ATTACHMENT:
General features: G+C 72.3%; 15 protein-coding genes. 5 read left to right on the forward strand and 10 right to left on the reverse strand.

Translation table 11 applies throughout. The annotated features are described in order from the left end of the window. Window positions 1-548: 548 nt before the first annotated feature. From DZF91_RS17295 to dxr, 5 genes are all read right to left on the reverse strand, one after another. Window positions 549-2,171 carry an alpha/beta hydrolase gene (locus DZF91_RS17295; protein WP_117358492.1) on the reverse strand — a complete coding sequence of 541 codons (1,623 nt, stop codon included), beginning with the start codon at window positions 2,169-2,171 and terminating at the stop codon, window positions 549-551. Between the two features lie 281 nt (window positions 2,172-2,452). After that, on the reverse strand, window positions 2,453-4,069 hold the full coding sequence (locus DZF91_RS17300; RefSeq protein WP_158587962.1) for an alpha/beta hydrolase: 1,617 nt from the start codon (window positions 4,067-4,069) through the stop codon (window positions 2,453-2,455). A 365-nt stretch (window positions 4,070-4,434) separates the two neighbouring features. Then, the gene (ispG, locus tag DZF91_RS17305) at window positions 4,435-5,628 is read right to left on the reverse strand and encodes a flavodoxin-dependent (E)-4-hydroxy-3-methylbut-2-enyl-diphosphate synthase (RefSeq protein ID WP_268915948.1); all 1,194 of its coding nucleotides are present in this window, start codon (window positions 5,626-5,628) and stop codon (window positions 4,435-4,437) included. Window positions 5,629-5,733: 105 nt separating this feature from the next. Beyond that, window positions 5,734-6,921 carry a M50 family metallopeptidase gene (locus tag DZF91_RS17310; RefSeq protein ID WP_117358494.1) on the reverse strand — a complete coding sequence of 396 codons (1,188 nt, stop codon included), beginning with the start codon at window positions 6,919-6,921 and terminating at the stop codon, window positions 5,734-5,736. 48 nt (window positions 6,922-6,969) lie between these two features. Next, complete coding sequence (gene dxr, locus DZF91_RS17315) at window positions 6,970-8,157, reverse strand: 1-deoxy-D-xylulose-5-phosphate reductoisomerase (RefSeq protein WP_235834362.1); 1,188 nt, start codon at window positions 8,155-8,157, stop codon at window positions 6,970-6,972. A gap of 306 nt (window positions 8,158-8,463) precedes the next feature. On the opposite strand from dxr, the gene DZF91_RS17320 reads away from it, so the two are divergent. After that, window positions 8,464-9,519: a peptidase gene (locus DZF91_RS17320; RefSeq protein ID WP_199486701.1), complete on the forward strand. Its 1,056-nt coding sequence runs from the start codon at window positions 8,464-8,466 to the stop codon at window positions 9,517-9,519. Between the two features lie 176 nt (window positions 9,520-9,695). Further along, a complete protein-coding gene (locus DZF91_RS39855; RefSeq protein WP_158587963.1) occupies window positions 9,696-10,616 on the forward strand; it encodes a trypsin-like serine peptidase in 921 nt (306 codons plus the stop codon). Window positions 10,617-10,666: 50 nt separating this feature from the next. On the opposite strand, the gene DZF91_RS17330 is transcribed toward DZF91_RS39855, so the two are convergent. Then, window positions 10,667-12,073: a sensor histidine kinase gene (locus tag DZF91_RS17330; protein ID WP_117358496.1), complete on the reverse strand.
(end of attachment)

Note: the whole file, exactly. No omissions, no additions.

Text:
General features: G+C 72.3%; 15 protein-coding genes. 5 read left to right on the forward strand and 10 right to left on the reverse strand.

Translation table 11 applies throughout. The annotated features are described in order from the left end of the window. Window positions 1-548: 548 nt before the first annotated feature. From DZF91_RS17295 to dxr, 5 genes are all read right to left on the reverse strand, one after another. Window positions 549-2,171 carry an alpha/beta hydrolase gene (locus DZF91_RS17295; protein WP_117358492.1) on the reverse strand — a complete coding sequence of 541 codons (1,623 nt, stop codon included), beginning with the start codon at window positions 2,169-2,171 and terminating at the stop codon, window positions 549-551. Between the two features lie 281 nt (window positions 2,172-2,452). After that, on the reverse strand, window positions 2,453-4,069 hold the full coding sequence (locus DZF91_RS17300; RefSeq protein WP_158587962.1) for an alpha/beta hydrolase: 1,617 nt from the start codon (window positions 4,067-4,069) through the stop codon (window positions 2,453-2,455). A 365-nt stretch (window positions 4,070-4,434) separates the two neighbouring features. Then, the gene (ispG, locus tag DZF91_RS17305) at window positions 4,435-5,628 is read right to left on the reverse strand and encodes a flavodoxin-dependent (E)-4-hydroxy-3-methylbut-2-enyl-diphosphate synthase (RefSeq protein ID WP_268915948.1); all 1,194 of its coding nucleotides are present in this window, start codon (window positions 5,626-5,628) and stop codon (window positions 4,435-4,437) included. Window positions 5,629-5,733: 105 nt separating this feature from the next. Beyond that, window positions 5,734-6,921 carry a M50 family metallopeptidase gene (locus tag DZF91_RS17310; RefSeq protein ID WP_117358494.1) on the reverse strand — a complete coding sequence of 396 codons (1,188 nt, stop codon included), beginning with the start codon at window positions 6,919-6,921 and terminating at the stop codon, window positions 5,734-5,736. 48 nt (window positions 6,922-6,969) lie between these two features. Next, complete coding sequence (gene dxr, locus DZF91_RS17315) at window positions 6,970-8,157, reverse strand: 1-deoxy-D-xylulose-5-phosphate reductoisomerase (RefSeq protein WP_235834362.1); 1,188 nt, start codon at window positions 8,155-8,157, stop codon at window positions 6,970-6,972. A gap of 306 nt (window positions 8,158-8,463) precedes the next feature. On the opposite strand from dxr, the gene DZF91_RS17320 reads away from it, so the two are divergent. After that, window positions 8,464-9,519: a peptidase gene (locus DZF91_RS17320; RefSeq protein ID WP_199486701.1), complete on the forward strand. Its 1,056-nt coding sequence runs from the start codon at window positions 8,464-8,466 to the stop codon at window positions 9,517-9,519. Between the two features lie 176 nt (window positions 9,520-9,695). Further along, a complete protein-coding gene (locus DZF91_RS39855; RefSeq protein WP_158587963.1) occupies window positions 9,696-10,616 on the forward strand; it encodes a trypsin-like serine peptidase in 921 nt (306 codons plus the stop codon). Window positions 10,617-10,666: 50 nt separating this feature from the next. On the opposite strand, the gene DZF91_RS17330 is transcribed toward DZF91_RS39855, so the two are convergent. Then, window positions 10,667-12,073: a sensor histidine kinase gene (locus tag DZF91_RS17330; protein ID WP_117358496.1), complete on the reverse strand.